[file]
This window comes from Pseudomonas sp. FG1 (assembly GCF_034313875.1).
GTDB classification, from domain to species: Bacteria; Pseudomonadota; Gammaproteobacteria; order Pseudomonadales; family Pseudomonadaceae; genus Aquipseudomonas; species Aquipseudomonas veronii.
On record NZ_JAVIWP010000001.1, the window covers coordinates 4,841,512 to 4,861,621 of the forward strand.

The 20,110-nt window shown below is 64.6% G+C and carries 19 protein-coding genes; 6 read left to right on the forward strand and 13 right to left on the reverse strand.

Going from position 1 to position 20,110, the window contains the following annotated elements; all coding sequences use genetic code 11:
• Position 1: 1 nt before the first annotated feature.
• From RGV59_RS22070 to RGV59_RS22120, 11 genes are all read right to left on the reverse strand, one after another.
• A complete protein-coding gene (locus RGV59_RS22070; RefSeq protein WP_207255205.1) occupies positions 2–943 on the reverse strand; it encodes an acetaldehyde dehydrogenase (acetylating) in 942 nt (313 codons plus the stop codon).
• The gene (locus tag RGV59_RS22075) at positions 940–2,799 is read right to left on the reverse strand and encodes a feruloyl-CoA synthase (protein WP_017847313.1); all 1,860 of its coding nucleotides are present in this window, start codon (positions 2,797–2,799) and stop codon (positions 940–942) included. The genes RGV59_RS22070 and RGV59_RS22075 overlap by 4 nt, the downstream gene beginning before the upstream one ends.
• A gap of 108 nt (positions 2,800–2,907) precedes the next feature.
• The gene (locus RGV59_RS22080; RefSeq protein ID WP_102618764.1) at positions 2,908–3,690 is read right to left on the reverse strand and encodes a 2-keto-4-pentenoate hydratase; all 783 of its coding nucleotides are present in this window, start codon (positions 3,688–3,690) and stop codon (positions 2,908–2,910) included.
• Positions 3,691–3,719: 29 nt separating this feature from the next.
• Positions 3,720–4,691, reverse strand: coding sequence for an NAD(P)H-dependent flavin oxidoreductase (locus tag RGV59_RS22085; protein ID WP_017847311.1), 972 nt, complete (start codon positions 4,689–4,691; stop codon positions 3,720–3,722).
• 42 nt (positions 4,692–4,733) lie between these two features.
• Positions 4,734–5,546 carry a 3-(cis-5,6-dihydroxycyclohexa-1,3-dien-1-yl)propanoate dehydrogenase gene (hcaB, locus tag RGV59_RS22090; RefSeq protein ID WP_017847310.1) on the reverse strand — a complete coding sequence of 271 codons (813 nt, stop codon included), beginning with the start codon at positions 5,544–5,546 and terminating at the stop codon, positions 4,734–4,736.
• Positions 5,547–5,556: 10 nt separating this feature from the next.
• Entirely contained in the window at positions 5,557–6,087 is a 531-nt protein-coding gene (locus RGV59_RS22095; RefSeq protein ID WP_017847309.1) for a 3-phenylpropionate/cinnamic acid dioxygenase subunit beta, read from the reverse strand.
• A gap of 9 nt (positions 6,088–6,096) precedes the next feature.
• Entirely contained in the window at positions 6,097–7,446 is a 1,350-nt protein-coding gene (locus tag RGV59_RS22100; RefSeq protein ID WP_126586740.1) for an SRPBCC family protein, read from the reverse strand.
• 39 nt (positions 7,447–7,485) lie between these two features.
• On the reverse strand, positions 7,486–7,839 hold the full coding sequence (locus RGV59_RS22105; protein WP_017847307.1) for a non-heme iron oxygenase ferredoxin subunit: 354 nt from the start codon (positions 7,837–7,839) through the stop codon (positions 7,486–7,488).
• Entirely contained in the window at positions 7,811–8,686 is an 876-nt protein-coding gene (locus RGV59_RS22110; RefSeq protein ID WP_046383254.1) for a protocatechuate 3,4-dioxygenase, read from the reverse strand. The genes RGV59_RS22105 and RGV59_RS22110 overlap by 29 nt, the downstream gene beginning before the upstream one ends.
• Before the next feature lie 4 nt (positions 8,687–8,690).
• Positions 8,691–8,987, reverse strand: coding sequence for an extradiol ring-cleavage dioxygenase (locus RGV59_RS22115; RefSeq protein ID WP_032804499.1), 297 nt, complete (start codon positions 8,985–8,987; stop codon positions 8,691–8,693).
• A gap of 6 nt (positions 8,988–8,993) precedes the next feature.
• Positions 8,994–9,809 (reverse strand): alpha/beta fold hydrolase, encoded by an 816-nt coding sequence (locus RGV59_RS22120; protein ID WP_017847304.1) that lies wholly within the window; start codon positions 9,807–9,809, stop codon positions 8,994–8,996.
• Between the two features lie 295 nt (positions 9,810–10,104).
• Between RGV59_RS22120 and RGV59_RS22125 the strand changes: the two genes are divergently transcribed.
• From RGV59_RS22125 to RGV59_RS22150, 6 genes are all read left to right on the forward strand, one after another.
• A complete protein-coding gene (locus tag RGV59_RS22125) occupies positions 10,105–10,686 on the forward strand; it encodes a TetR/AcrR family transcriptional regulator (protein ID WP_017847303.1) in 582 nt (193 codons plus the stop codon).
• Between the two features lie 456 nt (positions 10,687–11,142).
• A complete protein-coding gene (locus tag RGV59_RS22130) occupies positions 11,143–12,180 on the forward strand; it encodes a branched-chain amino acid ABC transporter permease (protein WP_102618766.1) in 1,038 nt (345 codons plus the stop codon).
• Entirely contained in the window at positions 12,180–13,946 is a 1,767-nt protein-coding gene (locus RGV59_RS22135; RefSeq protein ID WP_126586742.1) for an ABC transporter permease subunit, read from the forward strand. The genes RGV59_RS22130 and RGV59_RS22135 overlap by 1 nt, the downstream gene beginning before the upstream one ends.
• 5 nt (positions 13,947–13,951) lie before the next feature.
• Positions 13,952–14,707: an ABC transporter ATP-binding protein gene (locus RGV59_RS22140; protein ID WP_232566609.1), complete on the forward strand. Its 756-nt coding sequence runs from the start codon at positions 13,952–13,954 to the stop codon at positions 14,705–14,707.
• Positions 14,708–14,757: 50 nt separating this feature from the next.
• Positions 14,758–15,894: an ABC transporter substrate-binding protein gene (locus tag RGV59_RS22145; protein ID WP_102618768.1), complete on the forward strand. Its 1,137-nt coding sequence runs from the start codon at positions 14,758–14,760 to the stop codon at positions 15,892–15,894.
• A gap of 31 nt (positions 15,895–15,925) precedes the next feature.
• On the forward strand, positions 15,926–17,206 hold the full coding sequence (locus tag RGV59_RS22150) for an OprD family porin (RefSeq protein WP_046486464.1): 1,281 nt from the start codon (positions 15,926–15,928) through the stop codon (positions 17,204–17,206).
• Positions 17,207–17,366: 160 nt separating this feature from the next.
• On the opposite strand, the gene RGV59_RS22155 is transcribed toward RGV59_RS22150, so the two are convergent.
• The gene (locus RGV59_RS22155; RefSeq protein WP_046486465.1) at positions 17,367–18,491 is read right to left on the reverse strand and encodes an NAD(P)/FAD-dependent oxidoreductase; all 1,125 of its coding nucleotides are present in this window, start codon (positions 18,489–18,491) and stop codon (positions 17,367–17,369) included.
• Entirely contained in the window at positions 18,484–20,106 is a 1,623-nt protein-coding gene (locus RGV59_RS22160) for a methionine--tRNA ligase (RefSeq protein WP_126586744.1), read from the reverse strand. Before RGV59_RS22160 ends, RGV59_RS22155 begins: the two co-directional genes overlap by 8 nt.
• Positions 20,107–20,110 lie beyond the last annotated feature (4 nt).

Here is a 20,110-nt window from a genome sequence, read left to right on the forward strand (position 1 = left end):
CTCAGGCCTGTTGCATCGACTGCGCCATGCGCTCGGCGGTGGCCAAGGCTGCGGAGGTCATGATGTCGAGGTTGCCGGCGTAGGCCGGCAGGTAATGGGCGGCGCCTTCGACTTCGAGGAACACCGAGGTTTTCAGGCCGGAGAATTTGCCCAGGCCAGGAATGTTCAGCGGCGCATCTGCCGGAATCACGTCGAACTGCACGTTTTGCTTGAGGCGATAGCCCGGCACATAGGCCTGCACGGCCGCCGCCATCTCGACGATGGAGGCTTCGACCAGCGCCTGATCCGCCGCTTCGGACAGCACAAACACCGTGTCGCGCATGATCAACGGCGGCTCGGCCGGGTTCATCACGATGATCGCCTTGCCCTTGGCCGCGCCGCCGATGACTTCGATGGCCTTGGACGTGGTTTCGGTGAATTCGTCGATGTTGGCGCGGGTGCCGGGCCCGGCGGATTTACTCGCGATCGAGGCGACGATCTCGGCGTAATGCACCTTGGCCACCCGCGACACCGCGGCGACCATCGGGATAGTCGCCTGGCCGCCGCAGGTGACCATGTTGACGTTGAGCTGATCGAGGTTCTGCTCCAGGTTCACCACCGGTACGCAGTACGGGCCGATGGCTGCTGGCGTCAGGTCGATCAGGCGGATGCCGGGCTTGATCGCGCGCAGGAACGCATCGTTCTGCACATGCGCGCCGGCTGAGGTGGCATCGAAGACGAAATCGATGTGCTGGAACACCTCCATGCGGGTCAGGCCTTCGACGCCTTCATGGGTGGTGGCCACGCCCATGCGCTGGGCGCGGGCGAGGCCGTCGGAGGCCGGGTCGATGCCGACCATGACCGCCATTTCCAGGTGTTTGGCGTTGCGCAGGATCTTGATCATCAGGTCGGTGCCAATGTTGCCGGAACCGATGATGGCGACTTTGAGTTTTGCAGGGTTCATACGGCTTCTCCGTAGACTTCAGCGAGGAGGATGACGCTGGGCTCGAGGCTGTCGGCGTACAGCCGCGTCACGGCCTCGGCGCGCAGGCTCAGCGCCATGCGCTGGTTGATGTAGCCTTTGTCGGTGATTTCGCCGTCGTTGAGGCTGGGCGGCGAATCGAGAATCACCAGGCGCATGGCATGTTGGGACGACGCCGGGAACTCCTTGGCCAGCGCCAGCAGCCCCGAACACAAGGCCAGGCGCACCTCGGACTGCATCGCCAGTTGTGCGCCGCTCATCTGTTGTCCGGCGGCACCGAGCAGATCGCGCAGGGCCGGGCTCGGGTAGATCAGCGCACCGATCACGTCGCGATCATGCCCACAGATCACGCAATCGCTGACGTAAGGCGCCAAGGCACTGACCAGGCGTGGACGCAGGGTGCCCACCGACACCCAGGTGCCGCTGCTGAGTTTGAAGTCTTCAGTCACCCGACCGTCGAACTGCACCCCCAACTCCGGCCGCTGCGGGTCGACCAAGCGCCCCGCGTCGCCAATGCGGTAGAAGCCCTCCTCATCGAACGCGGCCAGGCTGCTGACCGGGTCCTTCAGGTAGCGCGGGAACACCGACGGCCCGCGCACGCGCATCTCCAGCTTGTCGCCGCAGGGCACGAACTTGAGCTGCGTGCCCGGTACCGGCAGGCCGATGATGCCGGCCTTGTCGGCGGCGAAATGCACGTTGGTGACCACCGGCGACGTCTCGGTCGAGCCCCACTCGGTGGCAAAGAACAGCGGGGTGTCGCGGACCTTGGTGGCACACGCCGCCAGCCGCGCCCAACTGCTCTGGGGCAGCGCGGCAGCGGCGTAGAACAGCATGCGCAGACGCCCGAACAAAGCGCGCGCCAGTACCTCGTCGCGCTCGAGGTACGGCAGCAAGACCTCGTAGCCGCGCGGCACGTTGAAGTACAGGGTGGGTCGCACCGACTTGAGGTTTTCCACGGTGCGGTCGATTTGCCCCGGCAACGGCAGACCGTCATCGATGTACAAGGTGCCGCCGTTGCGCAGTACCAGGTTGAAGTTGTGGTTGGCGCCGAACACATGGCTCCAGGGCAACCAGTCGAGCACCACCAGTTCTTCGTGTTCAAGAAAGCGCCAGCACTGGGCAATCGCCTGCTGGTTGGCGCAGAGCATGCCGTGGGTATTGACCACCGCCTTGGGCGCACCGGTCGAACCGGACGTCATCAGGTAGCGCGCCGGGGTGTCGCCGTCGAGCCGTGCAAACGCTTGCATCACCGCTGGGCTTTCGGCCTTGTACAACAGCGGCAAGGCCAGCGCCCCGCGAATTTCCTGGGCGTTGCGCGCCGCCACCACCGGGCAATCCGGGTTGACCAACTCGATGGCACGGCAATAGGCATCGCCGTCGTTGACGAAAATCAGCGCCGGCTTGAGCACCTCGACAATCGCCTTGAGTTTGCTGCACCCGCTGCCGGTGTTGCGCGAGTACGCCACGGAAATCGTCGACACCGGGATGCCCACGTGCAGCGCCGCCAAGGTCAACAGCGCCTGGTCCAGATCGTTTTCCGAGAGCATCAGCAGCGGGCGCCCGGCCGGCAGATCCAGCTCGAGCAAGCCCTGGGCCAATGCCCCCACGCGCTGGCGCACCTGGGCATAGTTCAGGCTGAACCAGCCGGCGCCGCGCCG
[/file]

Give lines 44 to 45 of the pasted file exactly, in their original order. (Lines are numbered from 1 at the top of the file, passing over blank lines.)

• Positions 20,107–20,110 lie beyond the last annotated feature (4 nt).

Here is a 20,110-nt window from a genome sequence, read left to right on the forward strand (position 1 = left end):